News Releases

Washington, D.C.—Today, the federal delegation representing impacted areas in Washington state sent a letter to the head of the Federal Emergency Management Agency (FEMA), expressing their disappointment in the denial of Gov. Inslee’s request for individual assistance for families impacted by wildfires in Okanogan County and public assistance in Chelan County. The letter requests that FEMA provide the Washington State Emergency Management Division assistance in appealing the decision and asks FEMA Administrator W. Craig Fugate to reconsider the decision to deny housing support, disaster crisis counseling, and disaster unemployment in Okanogan County and public assistance in Chelan County. The letter was sent by U.S. Senators Patty Murray (D-WA) and Maria Cantwell (D-WA) and U.S. Representatives Doc Hastings (WA-4) and Dave Reichert (WA-8).

“While we write to express our disappointment in the denial of Governor Inslee’s request for individual assistance in Okanogan County and public assistance in Chelan County, we request that you and your staff at FEMA Headquarters and in Region X provide assistance to the Washington State Emergency Management Division to ensure any appeal filed by Governor Inslee includes the necessary data and information to be given full and due consideration,” the Members wrote in the letter.  “We also ask you to reconsider the decision to deny individual assistance with housing support, disaster crisis counseling, and disaster unemployment in Okanogan County and public assistance in Chelan County.”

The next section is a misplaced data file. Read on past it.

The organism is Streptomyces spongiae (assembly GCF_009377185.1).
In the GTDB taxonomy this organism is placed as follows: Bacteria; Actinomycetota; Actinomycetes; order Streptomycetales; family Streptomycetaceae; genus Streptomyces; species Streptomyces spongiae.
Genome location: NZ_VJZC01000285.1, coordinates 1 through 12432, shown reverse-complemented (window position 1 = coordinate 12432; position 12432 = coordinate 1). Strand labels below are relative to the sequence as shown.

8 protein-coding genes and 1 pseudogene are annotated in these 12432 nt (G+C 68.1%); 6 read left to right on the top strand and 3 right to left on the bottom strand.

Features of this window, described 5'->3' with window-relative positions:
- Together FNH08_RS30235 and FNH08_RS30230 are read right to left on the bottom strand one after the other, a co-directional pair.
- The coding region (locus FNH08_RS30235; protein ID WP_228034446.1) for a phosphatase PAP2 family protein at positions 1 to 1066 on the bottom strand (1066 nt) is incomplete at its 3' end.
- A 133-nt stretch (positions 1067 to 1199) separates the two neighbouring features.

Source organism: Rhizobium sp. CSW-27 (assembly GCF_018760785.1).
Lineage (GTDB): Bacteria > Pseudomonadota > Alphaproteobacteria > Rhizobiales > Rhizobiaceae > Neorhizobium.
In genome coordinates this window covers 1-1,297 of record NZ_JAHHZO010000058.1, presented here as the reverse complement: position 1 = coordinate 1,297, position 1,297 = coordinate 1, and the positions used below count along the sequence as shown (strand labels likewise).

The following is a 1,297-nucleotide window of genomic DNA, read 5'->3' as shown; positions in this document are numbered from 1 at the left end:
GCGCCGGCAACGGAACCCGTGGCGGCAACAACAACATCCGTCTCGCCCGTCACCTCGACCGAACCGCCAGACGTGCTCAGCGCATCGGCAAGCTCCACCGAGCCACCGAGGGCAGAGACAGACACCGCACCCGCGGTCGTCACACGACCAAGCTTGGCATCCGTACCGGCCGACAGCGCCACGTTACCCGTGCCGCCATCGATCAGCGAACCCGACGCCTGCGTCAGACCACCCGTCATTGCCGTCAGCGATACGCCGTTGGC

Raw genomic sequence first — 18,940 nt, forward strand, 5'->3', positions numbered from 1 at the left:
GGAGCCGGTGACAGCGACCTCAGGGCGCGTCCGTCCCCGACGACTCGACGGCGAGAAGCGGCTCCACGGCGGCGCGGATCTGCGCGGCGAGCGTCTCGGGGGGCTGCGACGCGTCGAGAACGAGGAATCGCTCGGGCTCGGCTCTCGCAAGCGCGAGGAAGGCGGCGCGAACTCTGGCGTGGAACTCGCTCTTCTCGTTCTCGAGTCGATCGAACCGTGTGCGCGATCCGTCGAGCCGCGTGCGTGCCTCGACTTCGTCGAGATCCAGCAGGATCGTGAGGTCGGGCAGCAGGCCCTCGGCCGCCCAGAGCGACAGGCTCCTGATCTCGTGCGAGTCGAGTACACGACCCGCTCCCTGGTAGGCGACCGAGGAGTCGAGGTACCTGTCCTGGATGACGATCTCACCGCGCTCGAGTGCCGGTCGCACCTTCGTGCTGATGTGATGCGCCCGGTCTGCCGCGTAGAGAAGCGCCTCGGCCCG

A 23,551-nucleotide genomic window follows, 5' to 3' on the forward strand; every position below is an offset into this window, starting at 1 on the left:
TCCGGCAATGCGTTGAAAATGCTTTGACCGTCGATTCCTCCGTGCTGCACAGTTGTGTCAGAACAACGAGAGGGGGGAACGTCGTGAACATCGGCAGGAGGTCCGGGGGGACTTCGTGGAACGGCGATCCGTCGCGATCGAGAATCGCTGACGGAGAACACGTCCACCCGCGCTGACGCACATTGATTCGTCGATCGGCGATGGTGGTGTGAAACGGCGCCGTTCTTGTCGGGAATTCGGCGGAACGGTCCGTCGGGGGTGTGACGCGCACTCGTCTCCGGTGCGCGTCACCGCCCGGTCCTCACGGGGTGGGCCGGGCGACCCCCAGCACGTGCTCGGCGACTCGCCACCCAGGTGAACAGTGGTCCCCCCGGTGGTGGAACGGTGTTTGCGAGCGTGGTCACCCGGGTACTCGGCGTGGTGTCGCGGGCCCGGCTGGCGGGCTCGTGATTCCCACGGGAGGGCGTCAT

The full text of the letter follows: 

The Honorable W. Craig Fugate
Administrator
Federal Emergency Management Agency
U.S. Department of Homeland Security
500 C Street Southwest
Washington, DC  20472

Dear Administrator Fugate:

We write to express our disappointment in the denial of Washington Governor Jay Inslee’s request for individual assistance in Okanogan County and public assistance in Chelan County.

While the Washington State Emergency Management Division (EMD) works with Chelan County and Okanogan County to gather additional data on the damage to infrastructure and to improve the fidelity of cost estimates, we request you and your staff at Federal Emergency Management Agency (FEMA) Headquarters and in Region X provide assistance to EMD to ensure any appeal filed by Governor Inslee includes the necessary data and information to be given full and due consideration. We also ask you to reconsider the decision to deny individual assistance for housing support, disaster crisis counseling, and disaster unemployment in Okanogan County and public assistance in Chelan County.